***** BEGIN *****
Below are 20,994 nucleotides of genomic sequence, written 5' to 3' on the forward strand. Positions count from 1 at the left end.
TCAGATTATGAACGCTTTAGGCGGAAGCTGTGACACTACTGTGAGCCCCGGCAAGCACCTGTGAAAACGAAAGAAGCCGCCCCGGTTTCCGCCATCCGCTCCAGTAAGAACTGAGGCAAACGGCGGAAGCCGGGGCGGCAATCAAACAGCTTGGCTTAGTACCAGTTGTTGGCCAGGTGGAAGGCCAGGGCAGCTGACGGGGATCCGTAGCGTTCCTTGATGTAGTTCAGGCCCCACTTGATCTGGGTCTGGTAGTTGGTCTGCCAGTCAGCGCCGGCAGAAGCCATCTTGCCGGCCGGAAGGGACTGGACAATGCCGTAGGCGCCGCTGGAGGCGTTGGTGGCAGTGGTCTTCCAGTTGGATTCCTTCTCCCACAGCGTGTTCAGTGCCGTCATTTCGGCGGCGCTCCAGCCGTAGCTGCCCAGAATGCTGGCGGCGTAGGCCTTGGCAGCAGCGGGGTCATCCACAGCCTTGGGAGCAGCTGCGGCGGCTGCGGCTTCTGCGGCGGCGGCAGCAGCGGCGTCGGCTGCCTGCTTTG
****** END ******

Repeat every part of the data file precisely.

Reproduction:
Below are 20,994 nucleotides of genomic sequence, written 5' to 3' on the forward strand. Positions count from 1 at the left end.
TCAGATTATGAACGCTTTAGGCGGAAGCTGTGACACTACTGTGAGCCCCGGCAAGCACCTGTGAAAACGAAAGAAGCCGCCCCGGTTTCCGCCATCCGCTCCAGTAAGAACTGAGGCAAACGGCGGAAGCCGGGGCGGCAATCAAACAGCTTGGCTTAGTACCAGTTGTTGGCCAGGTGGAAGGCCAGGGCAGCTGACGGGGATCCGTAGCGTTCCTTGATGTAGTTCAGGCCCCACTTGATCTGGGTCTGGTAGTTGGTCTGCCAGTCAGCGCCGGCAGAAGCCATCTTGCCGGCCGGAAGGGACTGGACAATGCCGTAGGCGCCGCTGGAGGCGTTGGTGGCAGTGGTCTTCCAGTTGGATTCCTTCTCCCACAGCGTGTTCAGTGCCGTCATTTCGGCGGCGCTCCAGCCGTAGCTGCCCAGAATGCTGGCGGCGTAGGCCTTGGCAGCAGCGGGGTCATCCACAGCCTTGGGAGCAGCTGCGGCGGCTGCGGCTTCTGCGGCGGCGGCAGCAGCGGCGTCGGCTGCCTGCTTTG